Javascript is not enabled.

Javascript must be enabled to use this site. Please enable Javascript in your browser and try again.

Skip to content
Content starts here
CLOSE ×

Search

Leaving AARP.org Website

You are now leaving AARP.org and going to a website that is not operated by AARP. A different privacy policy and terms of service will apply.

Ken Falke

Boulder Crest Foundation — Bluemont, Virginia


    

I come from a military and first responder family. One lesson I took from my grandfather and father is that service never stops. It’s on each of us to do what we can to make the world a better place. As a veteran myself, I can’t live in a world where we lose more of my brothers and sisters in the military and first responder communities to suicide each year than we do while they’re in the line of duty. That’s why I’ve created the Boulder Crest Foundation. Over the last 13 years, we’ve helped 67,000 combat veterans, first responders and their families transform their struggles into strength through the science of post-traumatic growth.​​

The problem I’m trying to solve​

Many veterans are struggling with the invisible wounds of war. The U.S. Department of Veterans Affairs estimates that almost 30 percent of the veterans that deployed to Iraq and Afghanistan suffer from PTSD. The evidence is clear when you look at their suicide rates. The average number of veteran suicides per day was almost 17 in 2020, according to the 2022 National Veteran Suicide Prevention Report. 

First responders struggle with similar mental health challenges. More police officers and firefighters die every year from suicide than they do in the line of duty. Our goal is to help them transform their struggles into strength through something called posttraumatic growth programs. We call it PATHH – Progressive and Alternative Training for Helping Heroes.​

The moment that sparked my passion​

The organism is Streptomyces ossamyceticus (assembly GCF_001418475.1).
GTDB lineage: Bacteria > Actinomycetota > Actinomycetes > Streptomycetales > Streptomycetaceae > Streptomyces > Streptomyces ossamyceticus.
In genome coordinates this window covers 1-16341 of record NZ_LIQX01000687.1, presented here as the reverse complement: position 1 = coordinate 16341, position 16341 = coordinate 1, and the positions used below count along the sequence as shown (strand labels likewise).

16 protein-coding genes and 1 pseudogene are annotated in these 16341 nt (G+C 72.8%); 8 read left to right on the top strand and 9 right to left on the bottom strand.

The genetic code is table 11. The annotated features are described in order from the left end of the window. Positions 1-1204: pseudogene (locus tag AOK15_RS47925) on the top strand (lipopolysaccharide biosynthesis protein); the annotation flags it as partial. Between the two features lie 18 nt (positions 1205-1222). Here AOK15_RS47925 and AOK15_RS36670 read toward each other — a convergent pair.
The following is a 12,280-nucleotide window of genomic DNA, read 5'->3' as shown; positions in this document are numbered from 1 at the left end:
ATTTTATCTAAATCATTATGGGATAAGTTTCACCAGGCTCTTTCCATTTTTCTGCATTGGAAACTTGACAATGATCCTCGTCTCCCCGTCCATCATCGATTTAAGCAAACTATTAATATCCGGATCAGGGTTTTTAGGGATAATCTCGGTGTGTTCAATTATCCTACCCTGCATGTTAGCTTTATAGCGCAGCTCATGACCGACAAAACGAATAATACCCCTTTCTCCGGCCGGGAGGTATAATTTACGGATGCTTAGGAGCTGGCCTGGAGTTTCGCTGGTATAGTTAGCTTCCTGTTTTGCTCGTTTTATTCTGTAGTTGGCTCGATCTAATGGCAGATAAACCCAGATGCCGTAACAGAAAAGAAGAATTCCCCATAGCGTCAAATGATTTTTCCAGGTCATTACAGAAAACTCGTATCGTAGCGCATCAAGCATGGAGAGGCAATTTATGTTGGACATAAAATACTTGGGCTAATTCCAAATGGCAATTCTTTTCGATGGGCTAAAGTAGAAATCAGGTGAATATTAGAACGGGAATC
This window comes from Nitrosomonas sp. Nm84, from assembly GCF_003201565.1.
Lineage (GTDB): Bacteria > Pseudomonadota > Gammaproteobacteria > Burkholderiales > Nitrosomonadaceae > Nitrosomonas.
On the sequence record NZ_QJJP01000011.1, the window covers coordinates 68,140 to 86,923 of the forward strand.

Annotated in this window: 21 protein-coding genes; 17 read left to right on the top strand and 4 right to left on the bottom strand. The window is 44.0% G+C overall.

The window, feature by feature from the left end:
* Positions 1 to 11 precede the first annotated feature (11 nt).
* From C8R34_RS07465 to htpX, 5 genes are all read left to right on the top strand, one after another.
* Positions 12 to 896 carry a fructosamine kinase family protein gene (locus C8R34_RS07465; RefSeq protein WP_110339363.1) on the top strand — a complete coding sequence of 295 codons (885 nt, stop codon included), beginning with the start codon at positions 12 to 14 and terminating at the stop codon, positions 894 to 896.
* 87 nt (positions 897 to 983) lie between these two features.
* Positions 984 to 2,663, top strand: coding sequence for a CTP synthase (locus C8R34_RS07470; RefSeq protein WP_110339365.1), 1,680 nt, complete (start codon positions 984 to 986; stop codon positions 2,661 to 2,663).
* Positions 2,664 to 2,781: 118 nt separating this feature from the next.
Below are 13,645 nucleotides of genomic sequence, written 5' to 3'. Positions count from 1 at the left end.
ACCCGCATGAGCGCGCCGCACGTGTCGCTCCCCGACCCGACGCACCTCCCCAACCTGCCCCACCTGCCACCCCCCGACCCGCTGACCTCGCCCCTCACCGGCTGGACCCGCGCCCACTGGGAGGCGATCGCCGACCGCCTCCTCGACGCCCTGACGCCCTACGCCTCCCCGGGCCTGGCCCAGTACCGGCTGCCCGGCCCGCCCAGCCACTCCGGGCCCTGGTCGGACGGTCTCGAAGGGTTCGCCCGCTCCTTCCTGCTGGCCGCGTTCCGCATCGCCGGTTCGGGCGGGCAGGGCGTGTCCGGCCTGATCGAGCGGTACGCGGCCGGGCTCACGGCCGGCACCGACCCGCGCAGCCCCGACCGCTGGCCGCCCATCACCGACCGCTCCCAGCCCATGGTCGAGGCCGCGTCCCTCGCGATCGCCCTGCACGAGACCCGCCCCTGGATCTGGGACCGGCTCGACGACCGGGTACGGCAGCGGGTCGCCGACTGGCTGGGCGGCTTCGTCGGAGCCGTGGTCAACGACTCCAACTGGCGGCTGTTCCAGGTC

In 2010, my wife and I began to host families of wounded warriors at our home in Bluemont, Virginia. We then donated 37 acres of our estate and built the nation’s first privately funded retreat for veterans and their families, opening our doors in September 2013. At an early retreat, I had a wife tell me, “I wish my husband had lost his legs. He’d be treated like a hero. Instead, he has PTSD and is treated like a criminal.” We can’t treat people who fight for this country this way. That was when I knew I had to do something better.

What I wish other people knew​

Life stress does not mean that you have a mental health issue. The mental health system in our country is broken. Once you go in, there’s a good chance that you will never come out. The average person gets worse before they get better, if they improve at all. When you don’t feel well, you lose agency, or the ability to take care of yourself. You start to spiral and find it hard to self-regulate. People who can’t do this tend to self-medicate, whether it’s marijuana, mushrooms, LSD or even relying on prescription antidepressants. But for most people, that’s not necessary. They will benefit from healthy lifestyle habits like exercise, eating right and simply being around those who love them. That’s why our programs are based on the science of posttraumatic growth. We believe that you should be able to thrive in the aftermath of trauma. ​

Why my approach is unique​

The Boulder Crest Foundation focuses on posttraumatic growth. It’s based on the work of University of North Carolina-Charlotte psychologists Richard Tedeschi and Lawrence Calhoun. Their work has found that many trauma survivors and their families naturally, once the grieving process is over, tend to get better in life. It can take a long time sometimes. Our goal is to teach people how to achieve this sooner, rather than just waiting on the natural outcome. We bring these brave men and women into our facilities, teach them the science of posttraumatic growth and give them meaningful and tangible goals they can go home and work on so that they get better. The opposite of suicide is to live a great life. We’ve created a program that does just that.​​

Advice to others who want to make a difference​

Be careful. There’s no need to run out to start yet another nonprofit. More isn’t necessarily the answer. We need more people involved in the good ones we already have. Otherwise, it’s confusing to the people we serve. Begin slowly and volunteer at an organization that you think does good work. Get an insider’s view and see if they do what you think they should. If they don’t, then you may want to start a program that helps bridge the gap. There are tens of thousands of nonprofit veteran-related organizations already out there. We really need the ones that already exist to do great work. ​

Discover AARP Members Only Access

Join AARP to Continue

Already a Member?